The department offers students the option of pursuing a degree with Honors in Chinese, Japanese, or East Asian Languages and Cultures through writing an honors thesis. Honors theses allow students a unique opportunity to undertake an examination of topics and texts with a greater depth than regular courses allow. The great majority of students who undertake the challenge of writing an honors thesis find it to be one of their most rewarding academic experiences at Williams.
Students interested in pursuing a degree with Honors should begin thinking about their thesis topic and materials as early as possible. This is particularly true for students who need to gather materials or conduct research abroad, as this will typically take place during their junior year or the summer between their junior and senior years. It is the responsibility of the student to approach faculty members to inquire about their willingness to serve as a thesis advisor. Ideally, students should have previously taken a course with that faculty member in an area related to the subject matter of the thesis. Faculty members will usually only advise a single thesis per year, and never more than two, with students who first approach the faculty member about serving as advisor being given priority. It is recommended that students approach the faculty members with whom they are interested in working for their thesis by the end of the fall semester of their junior year.
Students must submit a proposal to the department chair and their intended advisor before they pre-register for senior year courses in the spring of their junior year. The proposal should include a statement of the topic, a general description of the types of materials available for study and how the study will be carried out, and the name of the faculty member who will serve as advisor. If the department approves the thesis proposal, the student should enroll in CHIN 493-W31-494, or JAPN 493-W31-494, depending on their major track. Please note that admission to the honors thesis program will normally be limited to students with a consistent record of honors-level work, as indicated by at least a B+ average in their courses for the major.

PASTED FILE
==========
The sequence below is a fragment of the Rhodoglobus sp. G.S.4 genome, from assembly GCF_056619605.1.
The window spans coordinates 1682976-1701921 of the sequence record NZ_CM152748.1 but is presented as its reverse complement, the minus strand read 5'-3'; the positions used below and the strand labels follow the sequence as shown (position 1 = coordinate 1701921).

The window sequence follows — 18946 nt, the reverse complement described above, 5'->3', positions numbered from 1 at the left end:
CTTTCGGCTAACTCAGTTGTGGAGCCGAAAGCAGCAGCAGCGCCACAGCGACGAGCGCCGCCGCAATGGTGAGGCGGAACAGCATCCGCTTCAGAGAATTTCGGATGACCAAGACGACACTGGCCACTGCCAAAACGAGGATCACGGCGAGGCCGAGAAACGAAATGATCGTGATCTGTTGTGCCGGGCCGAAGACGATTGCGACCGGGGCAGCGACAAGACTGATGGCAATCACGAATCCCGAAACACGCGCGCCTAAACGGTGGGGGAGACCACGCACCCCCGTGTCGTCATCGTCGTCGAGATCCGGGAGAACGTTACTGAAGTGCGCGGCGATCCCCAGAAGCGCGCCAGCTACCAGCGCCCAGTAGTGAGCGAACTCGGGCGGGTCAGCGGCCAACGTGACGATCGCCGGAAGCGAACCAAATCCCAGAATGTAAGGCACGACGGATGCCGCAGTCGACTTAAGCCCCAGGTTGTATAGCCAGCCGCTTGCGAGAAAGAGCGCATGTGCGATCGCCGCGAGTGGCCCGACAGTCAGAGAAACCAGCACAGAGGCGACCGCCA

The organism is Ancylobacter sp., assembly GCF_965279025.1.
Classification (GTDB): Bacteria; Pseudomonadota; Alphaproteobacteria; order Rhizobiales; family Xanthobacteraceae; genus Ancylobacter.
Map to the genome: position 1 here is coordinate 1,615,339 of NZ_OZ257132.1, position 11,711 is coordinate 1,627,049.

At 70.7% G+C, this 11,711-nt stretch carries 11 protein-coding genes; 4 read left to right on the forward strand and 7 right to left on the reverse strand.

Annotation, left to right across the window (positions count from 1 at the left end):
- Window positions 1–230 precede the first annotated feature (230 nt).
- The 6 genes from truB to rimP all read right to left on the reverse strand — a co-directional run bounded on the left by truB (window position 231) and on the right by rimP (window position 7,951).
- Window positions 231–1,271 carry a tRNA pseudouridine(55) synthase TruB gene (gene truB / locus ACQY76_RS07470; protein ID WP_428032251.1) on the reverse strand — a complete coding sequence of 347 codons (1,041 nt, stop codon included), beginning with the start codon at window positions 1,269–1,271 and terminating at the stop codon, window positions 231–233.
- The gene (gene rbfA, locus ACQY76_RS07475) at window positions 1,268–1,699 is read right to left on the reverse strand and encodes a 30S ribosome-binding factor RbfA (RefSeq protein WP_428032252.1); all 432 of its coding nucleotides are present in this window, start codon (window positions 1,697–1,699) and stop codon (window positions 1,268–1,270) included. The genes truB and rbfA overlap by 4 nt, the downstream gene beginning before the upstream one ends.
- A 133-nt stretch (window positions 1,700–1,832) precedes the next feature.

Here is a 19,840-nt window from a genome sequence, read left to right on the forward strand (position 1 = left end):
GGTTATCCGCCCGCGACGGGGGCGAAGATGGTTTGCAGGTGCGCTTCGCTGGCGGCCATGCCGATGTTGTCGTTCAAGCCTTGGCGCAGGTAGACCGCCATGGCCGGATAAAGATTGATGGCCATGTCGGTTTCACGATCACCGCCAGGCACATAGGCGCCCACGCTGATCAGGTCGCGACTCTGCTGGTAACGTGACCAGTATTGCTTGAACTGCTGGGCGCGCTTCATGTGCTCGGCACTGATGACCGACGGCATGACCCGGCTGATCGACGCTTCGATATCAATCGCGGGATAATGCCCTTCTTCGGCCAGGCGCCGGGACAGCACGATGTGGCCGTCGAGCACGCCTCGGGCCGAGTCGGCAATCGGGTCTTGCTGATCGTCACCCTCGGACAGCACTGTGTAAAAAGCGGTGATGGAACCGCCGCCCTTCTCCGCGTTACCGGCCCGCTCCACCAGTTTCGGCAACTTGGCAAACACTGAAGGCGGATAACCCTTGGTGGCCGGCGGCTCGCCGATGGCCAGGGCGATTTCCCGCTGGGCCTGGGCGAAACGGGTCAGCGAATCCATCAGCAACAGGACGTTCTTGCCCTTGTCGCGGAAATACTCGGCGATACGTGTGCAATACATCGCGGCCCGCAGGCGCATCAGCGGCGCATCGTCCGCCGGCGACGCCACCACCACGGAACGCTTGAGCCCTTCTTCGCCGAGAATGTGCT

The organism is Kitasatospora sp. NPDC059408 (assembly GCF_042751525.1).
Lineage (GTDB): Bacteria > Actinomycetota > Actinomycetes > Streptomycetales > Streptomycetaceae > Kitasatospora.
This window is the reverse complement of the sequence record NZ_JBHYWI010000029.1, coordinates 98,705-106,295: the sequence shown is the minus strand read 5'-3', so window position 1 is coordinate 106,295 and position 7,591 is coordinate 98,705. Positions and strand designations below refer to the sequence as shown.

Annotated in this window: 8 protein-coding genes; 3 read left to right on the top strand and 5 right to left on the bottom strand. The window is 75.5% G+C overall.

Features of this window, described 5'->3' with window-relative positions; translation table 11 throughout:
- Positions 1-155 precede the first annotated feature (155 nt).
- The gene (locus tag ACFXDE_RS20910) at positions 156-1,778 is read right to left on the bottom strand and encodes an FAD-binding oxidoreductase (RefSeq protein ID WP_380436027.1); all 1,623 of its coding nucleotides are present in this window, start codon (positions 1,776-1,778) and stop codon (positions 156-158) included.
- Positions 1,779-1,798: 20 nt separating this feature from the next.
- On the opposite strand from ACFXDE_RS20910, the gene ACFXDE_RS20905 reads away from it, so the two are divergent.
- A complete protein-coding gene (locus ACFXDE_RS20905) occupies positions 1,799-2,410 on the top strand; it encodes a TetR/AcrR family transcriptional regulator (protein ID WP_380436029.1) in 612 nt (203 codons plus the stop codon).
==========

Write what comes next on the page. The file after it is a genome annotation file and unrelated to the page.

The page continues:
The honors thesis is intended to be a rigorous and original scholarly work of approximately 80 to 120 pages that makes use of both primary and secondary sources. Students should make substantial use of sources in the Chinese or Japanese language that have not been translated into English. Theses can be either primarily analytic or focus on translation. In the latter case, the student, in consultation with his or her advisor, should select a work or set of works of a length that will result in approximately 80 to 120 pages of double-spaced English text when translated. Students pursuing the option of a translation thesis are required to produce polished translations with substantial scholarly annotations. They should also include an analytic section of at least 40 pages that involves a scholarly discussion of the translated works, a discussion of particular issues in the process of translation of these works, or both.